On the same day as the Half Voyageur, I volunteered to man a water station for a Fox Cities Marathon (FCM) training run. I wrote a blog last year about the FCM training runs, but a lot of things have changed since then. First of all, long-time training run coordinator Ron Goodreau has retired; the duties are now ably handled by PaceSetters' running club president Kathy Jankowski and Sara Drierer. The training routes have also changed to an extent. The courses are now run on a major portion of the marathon course itself instead of the CE biking trail. Taking a cue from the Cellcom Green Bay Marathon, the FCM gave the runners key chain "pull-outs" of the training routes for both the full and half marathons. The start/finish lines of the training runs have changed as well.
Another change from the past is that the water stations are individually manned instead of "self-serve" stations. I manned the first water station at the mile 2 mark. Each volunteer was given two Igloo coolers (water and gatorade), a garage can, a fold-up table, two garbage bags, and a package of cups. We were also given directions to our stations with ETAs (estimated time of arrivals) for the runners. To say the least, I couldn't have been more prepared.
The first runners arrived to my station at 7:15 a.m. for the first go-around with the last runners from the first wave arriving around 7:30 a.m. The half marathoners came back about 30 to 45 minutes later. The marathoners started to come back around 9:00 a.m. The last full marathoner came to my station at 10:15 a.m. There were approximately 60 runners on the course that day; the full marathoners ran 16 miles while the half marathoners did 8 miles. The highlight of my day was when one of the residents loaned me his lawn chair!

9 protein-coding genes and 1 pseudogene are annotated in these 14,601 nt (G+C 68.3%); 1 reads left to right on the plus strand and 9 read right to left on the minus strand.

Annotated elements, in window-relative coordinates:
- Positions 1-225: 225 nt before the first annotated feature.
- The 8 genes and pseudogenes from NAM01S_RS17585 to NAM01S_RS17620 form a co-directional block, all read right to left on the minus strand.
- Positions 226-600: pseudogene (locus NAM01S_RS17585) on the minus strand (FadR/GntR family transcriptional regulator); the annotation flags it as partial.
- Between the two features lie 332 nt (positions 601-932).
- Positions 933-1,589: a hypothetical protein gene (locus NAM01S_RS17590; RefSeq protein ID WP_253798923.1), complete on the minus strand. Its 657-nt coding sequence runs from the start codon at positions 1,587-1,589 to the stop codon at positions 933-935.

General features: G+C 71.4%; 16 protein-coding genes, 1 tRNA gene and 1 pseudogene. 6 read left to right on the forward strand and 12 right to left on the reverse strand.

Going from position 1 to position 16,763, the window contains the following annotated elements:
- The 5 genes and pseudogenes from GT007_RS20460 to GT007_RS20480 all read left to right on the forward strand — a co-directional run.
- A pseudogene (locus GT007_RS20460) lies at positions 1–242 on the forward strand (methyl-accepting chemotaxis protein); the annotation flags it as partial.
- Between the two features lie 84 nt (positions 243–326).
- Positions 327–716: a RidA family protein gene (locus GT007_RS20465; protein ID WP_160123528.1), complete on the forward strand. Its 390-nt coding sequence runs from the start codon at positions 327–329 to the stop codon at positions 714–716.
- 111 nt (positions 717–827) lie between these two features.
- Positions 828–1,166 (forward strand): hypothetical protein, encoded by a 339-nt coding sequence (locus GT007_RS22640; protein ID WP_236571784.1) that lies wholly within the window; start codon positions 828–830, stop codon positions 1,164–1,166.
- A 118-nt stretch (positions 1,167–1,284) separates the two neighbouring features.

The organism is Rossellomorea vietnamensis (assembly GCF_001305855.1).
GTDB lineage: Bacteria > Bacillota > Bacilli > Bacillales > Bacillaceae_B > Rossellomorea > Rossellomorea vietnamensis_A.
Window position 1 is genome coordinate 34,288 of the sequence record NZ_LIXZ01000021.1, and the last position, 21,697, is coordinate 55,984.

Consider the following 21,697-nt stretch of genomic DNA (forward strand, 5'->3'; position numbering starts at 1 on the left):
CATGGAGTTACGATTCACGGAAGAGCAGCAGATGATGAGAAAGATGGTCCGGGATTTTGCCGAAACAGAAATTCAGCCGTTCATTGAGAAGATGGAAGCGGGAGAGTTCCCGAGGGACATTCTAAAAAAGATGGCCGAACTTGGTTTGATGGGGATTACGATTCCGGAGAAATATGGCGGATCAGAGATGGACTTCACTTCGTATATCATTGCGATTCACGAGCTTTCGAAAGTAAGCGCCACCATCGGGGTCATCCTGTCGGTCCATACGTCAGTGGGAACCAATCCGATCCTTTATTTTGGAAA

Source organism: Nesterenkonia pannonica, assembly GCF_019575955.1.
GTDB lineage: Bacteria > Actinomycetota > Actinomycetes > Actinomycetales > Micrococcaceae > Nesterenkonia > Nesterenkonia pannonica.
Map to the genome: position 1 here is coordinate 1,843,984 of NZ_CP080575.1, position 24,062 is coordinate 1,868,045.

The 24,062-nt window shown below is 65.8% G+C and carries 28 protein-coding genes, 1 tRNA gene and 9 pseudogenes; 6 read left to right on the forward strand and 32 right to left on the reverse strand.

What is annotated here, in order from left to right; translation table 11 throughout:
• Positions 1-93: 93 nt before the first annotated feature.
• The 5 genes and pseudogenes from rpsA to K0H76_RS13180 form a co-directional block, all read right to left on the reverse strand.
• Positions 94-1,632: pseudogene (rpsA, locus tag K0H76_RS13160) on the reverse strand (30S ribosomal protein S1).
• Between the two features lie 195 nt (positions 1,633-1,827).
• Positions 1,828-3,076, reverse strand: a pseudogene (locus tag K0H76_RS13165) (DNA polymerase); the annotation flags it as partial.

In closing, I had a great time but was yearning to be out there with my fellow runners. I got my chance the very next day when I ran 10 miles around Omro at about a 9:50 mpm clip. Hopefully, I will be able to participate in one of the FCM runs in August. My next blog will be tomorrow afternoon when I do a recap of one of my favorite events: the Festival Ironwood Walk, Run, & Roll. Good running to you!
July 4, 2009: Sunday Lake Run in Wakefield, MI
Happy 4th of July to all the readers and my fellow bloggers of Northland Runner! Many of us runners in the Upper Midwest like to celebrate the 4th by running in a race somewhere. There's no lack of great running events in our region today including the Mellen Bellringer (always a humdinger!), Draggin' Tail in Lake Nebagamon, the Pow-Wow 10K/5K in Tomahawk, WI, the Run for a Veteran in Mercer, WI and the one I attended today in Wakefield, MI - the Sunday Lake Run.
The Sunday Lake Run is just behind the Paavo Nurmi Marathon as the longest-running road race in the Hurley/Ironwood area. I think the first Sunday Lake Run was either in 1977 or 1978. The course is very simple; just run around the entire lake. The course is officially measured at 2.8 miles. Although the Sunday Lake Run is one of the shortest runs I compete in each year, it's also one of my most intense runs of the year. Sunday Lake is kind of running's answer to a drag race; you run flat out the entire race. Sometimes I'm more tired after Sunday Lake than a lot of the runs because of how hard I had to run.